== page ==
Rotary Global Grants are only available for projects that are sustainable and fall under one of several “areas of focus”. For this project, “education” was selected as the focus. The grant process is very vigorous and requires cooperation between a US based Rotary Club (Barrington Breakfast), a host club (in this case, Ciudad de Guatemala), and a local partner (Potter’s House International). The grant must be sustainable and have measurable outcomes. In this case, Potter’s House has been working in the communities for nearly 30 years and has set up criteria to improve the number of students continuing in school. Ciudad de Guatemala will handle monitoring the implementation and follow up.
Interact allows students to develop service projects that are close to individual students hearts. Other Interact projects completed in 2014/15 included Bowling with the Buddies (students with special needs), Music and Memory (memory improvement for the elderly), and Hope’s In Stride and Merry Meals for 500 pounds of shoes and clothing and 22,500 meals for the poor in Guatemala. Interact looks forward to welcoming many new students into the club this year.
Barrington Giving Day
Friday afternoon a Rotary contingency helped at the Barrington Giving Day at the Barrington Middle School. The BBRC was well represented.
Member Spotlight: The book on Brad Rubini
From the July 2016 issue of The Rotarian When Brad Rubini was reading a bedtime story to his seven-year-old daughter, Claire, she asked him why he was reading the words wrong. “I’m dyslexic, so I thought I was reading the words right,” recalls Rubini, a past president of the Rotary Club of Toledo, Ohio. After he explained his problem, she began to read to him on most nights instead. “She was a voracious reader and storyteller. She was always telling stories, even when she was a toddler,” he says. Three years later, while Claire was away at summer camp, she died unexpectedly as a result of a...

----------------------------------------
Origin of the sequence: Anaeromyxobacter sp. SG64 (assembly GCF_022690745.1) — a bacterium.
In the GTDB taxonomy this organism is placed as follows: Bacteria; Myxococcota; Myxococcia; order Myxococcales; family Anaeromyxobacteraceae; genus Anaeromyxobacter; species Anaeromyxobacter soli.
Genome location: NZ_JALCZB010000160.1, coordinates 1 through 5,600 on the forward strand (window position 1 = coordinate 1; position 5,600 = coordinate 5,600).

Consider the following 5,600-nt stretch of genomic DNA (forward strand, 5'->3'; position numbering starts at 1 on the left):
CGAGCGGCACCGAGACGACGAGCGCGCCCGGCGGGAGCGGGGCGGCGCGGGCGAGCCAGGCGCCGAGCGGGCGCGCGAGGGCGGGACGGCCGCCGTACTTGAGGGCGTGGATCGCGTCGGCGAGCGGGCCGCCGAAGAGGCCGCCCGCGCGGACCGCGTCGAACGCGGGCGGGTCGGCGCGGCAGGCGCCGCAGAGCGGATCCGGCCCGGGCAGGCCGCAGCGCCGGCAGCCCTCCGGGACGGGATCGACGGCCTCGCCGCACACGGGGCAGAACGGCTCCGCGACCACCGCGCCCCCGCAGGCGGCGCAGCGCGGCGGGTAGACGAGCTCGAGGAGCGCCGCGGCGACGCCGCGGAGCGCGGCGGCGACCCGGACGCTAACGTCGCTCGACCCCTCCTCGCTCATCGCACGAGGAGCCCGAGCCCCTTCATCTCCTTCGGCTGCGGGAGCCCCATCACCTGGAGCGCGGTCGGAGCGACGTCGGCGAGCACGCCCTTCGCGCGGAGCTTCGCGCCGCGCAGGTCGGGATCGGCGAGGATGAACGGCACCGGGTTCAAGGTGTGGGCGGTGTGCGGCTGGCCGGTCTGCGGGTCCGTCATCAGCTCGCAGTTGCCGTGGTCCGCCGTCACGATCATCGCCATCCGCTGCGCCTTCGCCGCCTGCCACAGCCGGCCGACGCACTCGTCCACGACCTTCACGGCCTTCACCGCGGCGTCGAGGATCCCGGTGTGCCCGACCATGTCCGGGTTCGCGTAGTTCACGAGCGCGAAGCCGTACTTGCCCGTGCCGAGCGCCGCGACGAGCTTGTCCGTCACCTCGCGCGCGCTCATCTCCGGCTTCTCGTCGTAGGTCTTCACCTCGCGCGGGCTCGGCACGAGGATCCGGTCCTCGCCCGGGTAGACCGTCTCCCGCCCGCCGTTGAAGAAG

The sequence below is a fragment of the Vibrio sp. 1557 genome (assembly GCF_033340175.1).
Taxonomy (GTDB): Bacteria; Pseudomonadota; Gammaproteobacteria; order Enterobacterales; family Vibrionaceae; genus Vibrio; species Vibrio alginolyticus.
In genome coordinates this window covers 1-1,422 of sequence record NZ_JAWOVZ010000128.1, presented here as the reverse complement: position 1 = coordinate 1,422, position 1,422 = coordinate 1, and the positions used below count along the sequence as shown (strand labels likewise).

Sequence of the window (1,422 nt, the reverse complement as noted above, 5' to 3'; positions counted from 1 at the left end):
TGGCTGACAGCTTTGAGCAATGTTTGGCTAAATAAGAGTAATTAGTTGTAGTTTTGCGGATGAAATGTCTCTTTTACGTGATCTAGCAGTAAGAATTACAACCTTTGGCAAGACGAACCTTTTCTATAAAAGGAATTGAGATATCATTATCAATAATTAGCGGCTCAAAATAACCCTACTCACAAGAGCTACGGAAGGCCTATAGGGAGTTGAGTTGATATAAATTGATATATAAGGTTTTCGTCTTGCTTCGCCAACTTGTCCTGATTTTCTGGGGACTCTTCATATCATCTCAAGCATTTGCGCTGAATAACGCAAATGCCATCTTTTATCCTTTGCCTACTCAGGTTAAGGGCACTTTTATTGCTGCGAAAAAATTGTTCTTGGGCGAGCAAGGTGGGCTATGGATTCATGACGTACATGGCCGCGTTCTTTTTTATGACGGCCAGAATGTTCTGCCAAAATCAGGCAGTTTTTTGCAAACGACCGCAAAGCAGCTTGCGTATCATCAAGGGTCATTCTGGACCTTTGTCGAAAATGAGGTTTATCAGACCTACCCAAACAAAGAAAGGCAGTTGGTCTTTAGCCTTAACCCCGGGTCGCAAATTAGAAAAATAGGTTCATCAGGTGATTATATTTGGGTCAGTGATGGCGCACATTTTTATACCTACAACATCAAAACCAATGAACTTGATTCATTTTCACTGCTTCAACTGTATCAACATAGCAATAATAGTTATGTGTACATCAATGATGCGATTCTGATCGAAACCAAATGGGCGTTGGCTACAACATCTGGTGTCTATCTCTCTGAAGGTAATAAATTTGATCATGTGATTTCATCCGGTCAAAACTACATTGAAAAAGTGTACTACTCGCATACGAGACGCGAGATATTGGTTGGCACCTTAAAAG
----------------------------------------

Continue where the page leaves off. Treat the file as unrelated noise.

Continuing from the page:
Health: Survival of the Fitbittest
From the July 2016 issue of The Rotarian In the seven days from 7 through 13 March, I took precisely 84,250 steps. This amounted to 39.85 miles. I also climbed 288 floors and burned 22,055 calories. I’m fairly certain that you, gentle readers, could not care less about those statistics. Unless, of course, you’re one of the millions of gentle readers who have joined America’s fitness self-surveillance movement by strapping a tracking device to your wrist. In which case, you are probably pretty darned impressed by my stats. I should therefore add a few crucial caveats. Caveat No. 1: That week...
John Germ: Champion of Chattanooga
From the July 2016 issue of The Rotarian Just before John Germ dropped by, Rick Youngblood took a deep breath. “You want to match his energy,” he says, “but he makes it hard to keep up.” Youngblood is the president and CEO of Blood Assurance, a regional blood bank in Chattanooga, Tenn., that Germ helped found in 1972. After his visit with Youngblood, Germ strode between mountains of empty bottles and cans at Chattanooga’s John F. Germ Recycling Center at Orange Grove, which he designed, before he drove to a construction site and popped a cork to dedicate a Miracle League field where special...
Cynthia Salim: Former Rotary Scholar makes clothing with a conscience
From the July 2016 issue of The Rotarian The way Cynthia Salim sees it, the fashion industry doesn't have much to offer a young, socially conscious woman like her when it comes to work clothes. "The fashion industry often does 'sexy' or 'fun' or 'hip,' and things that encourage frequent purchases," the 29-year-old says. "It's very rare that the design community will design something that will make a young woman look credible and influential as well as timeless." Add "and is ethically made" to that list, and it becomes a tall order that Salim became increasingly frustrated trying to fill when...
Member Interview: Susan Davis uses social entrepreneurship to fight poverty
From the July 2016 issue of The Rotarian Susan Davis has devoted the past three decades to using social entrepreneurship and microfinance to address extreme poverty, particularly in Bangladesh. A Rotary Foundation Ambassadorial Scholarship in the early 1980s allowed her to study international relations at the University of Oxford. A decade ago, she co-founded BRAC USA (previously the Bangladesh Rehabilitation Assistance Committee) to help the world’s poor through self-empowerment. She is co-author, with journalist David Bornstein, of the book Social Entrepreneurship: What Everyone Needs to...